Interest on Student Loans to Give Government $34 Billion a Year in Revenue
Even as the economy struggles to recover from the bursting of the sub-prime mortgage debt bubble in 2008 a new debt crisis over student loans looms on the horizon, and this time the federal government is actually profiting off of debtors. If a coming interest rate increase is not averted by Congress, millions of student borrowers could be thrown into default, with devastating consequences not only for themselves but for the economy as a whole.
At present, student loan debt stands at $1.1 trillion, more than all other consumer debt except for home mortgages. Some experts, including those at the Treasury Department’s Office of Financial Research, warn that student debt is a potential threat to financial stability that could depress demand for home mortgages and reduce consumption.
Meanwhile, the federal Department of Education is making big money from student loan payments. Its direct loan program yielded a $27.5 billion profit on loans made in 2011, $24 billion on loans made in 2012, and is expected to earn $33.5 billion on loans made in 2013. All told, over the last five years the government has earned $101.8 billion in profit from student borrowers, thanks to differences between the government's low borrowing costs and students' fixed interest rates.
If a doubling of the student loan interest rate scheduled for July 1, 2013, goes into effect, the rate will go from 3.4% to 6.8%, which would add thousands of dollars to the average student borrower's payments every year. The Obama administration has proposed making the interest rate variable, which would likely keep it low for several more years, and some in Congress have proposed simply keeping the 3.4% rate for another year. Nevertheless, a legislative fix is not inevitable, and the rate increase may go into effect.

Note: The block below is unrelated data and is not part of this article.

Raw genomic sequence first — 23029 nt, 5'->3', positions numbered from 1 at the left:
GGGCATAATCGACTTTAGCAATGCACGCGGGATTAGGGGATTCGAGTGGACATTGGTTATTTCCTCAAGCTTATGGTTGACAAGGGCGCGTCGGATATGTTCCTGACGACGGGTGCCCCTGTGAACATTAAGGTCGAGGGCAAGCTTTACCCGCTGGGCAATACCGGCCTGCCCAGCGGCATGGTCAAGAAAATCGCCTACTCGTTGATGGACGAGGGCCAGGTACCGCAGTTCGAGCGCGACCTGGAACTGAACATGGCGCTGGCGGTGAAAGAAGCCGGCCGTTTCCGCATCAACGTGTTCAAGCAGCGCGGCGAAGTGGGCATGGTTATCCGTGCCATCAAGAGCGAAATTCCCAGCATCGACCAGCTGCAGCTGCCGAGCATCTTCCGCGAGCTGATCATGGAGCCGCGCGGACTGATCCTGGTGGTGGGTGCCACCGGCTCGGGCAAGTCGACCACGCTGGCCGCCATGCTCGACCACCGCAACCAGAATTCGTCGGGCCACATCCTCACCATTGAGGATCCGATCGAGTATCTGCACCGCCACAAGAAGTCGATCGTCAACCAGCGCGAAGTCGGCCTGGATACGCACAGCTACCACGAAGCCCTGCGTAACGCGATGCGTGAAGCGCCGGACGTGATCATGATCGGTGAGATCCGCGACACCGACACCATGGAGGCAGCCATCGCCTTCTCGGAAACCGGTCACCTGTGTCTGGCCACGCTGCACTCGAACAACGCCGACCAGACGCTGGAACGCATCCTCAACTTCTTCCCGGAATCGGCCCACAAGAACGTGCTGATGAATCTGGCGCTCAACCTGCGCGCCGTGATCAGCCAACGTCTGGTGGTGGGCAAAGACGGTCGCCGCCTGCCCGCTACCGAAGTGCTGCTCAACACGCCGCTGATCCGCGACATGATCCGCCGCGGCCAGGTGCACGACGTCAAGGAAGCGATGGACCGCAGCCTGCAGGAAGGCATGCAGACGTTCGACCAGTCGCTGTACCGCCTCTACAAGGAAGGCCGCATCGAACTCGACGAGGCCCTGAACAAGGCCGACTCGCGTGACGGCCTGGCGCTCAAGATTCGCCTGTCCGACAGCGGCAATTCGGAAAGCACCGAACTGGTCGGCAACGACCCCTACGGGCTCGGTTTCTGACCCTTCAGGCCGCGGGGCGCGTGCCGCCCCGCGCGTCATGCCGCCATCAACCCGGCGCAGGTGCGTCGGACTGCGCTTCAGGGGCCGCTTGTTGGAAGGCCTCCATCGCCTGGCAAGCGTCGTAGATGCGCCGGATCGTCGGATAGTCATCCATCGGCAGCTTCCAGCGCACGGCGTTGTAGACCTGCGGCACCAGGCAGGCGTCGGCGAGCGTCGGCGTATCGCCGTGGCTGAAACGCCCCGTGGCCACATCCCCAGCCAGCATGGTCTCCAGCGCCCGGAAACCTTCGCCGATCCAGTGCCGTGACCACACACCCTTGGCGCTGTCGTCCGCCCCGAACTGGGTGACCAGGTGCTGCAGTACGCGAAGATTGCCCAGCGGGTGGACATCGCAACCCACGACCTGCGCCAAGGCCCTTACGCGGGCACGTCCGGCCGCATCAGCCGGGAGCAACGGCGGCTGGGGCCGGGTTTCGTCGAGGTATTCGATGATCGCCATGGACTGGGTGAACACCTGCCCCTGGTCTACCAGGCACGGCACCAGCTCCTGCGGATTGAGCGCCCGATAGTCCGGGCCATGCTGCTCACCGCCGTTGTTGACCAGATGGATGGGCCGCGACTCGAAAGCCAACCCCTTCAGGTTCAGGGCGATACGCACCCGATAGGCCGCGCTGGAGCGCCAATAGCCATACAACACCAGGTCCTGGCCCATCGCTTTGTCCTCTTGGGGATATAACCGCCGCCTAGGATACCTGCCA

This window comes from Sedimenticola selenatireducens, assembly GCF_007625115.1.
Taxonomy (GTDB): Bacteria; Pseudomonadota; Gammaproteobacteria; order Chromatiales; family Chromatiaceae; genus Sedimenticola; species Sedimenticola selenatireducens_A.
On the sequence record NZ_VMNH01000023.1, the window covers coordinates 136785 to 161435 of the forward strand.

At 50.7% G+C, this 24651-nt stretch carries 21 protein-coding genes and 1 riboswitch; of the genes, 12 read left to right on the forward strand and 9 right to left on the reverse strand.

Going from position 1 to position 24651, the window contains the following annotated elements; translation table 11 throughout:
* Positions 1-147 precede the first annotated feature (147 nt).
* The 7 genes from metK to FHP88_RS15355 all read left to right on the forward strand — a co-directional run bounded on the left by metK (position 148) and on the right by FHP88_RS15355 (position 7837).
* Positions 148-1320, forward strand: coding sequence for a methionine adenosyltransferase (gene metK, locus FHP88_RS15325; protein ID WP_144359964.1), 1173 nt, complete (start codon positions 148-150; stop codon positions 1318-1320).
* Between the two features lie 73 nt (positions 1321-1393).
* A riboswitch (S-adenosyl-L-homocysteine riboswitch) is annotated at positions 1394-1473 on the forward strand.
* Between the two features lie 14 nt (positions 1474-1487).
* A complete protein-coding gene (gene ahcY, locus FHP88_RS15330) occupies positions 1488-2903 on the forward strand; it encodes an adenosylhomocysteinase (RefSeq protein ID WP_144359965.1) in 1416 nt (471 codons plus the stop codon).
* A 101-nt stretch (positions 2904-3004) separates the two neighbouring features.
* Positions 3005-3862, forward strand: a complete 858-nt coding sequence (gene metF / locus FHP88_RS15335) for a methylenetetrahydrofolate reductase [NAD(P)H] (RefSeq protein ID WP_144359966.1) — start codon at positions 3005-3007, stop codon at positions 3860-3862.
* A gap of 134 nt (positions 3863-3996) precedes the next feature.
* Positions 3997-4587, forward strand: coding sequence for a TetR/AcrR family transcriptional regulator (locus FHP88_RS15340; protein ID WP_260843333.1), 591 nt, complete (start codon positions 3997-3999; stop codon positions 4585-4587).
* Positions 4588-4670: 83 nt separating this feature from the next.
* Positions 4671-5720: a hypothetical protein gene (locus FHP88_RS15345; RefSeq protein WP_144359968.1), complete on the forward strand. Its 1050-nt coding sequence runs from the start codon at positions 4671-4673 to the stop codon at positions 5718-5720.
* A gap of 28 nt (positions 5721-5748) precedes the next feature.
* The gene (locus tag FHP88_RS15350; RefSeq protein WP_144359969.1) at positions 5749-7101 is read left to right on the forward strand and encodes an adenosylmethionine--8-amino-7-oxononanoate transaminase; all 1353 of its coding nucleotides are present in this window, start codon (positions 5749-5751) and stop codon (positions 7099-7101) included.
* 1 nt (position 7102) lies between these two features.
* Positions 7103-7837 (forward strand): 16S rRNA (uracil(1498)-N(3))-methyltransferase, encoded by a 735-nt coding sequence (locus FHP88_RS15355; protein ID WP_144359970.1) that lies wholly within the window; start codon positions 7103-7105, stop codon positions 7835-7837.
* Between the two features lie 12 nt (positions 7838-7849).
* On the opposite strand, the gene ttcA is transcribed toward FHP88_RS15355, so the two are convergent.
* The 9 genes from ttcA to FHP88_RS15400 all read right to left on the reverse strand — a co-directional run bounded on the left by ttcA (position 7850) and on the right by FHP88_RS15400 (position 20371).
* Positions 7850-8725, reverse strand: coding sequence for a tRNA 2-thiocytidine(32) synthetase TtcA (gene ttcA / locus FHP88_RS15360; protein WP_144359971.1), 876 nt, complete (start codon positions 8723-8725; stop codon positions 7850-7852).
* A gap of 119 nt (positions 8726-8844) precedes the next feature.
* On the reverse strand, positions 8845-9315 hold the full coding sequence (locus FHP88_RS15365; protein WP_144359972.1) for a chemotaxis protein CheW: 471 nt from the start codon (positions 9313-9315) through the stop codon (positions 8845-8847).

“Higher education loans are meant to subsidize the cost of higher education, not profit from them, especially at a time when students are facing record debt,” argued Ethan Senack, higher education advocate at the U.S. Public Interest Research Group (USPIRG), which released an issue brief on the subject.
The amount of profit being made by the Education Department on student loans surprised even those who follow higher education closely, including Terry Hartle, senior vice president of the American Council on Education, who told The New York Times that “If the numbers are accurate, the government will make more money on student loans than Ford makes on automobiles. Using student loans to create a profit center is not what anybody intended.”
To Learn More:
Student Loan Rates Boost Government Profit As Debt Damps Economy (by Shahien Nasiripour, Huffington Post)
Student Loan Rate Set to Rise, Despite Lack of Support (by Tamar Lewin, New York Times)
Don’t Double Our Rates (U.S. PIRG) (pdf)
Fastest Growing Group of Student Loan Borrowers…Parents Older than 60 (by Noel Brinkerhoff, AllGov)
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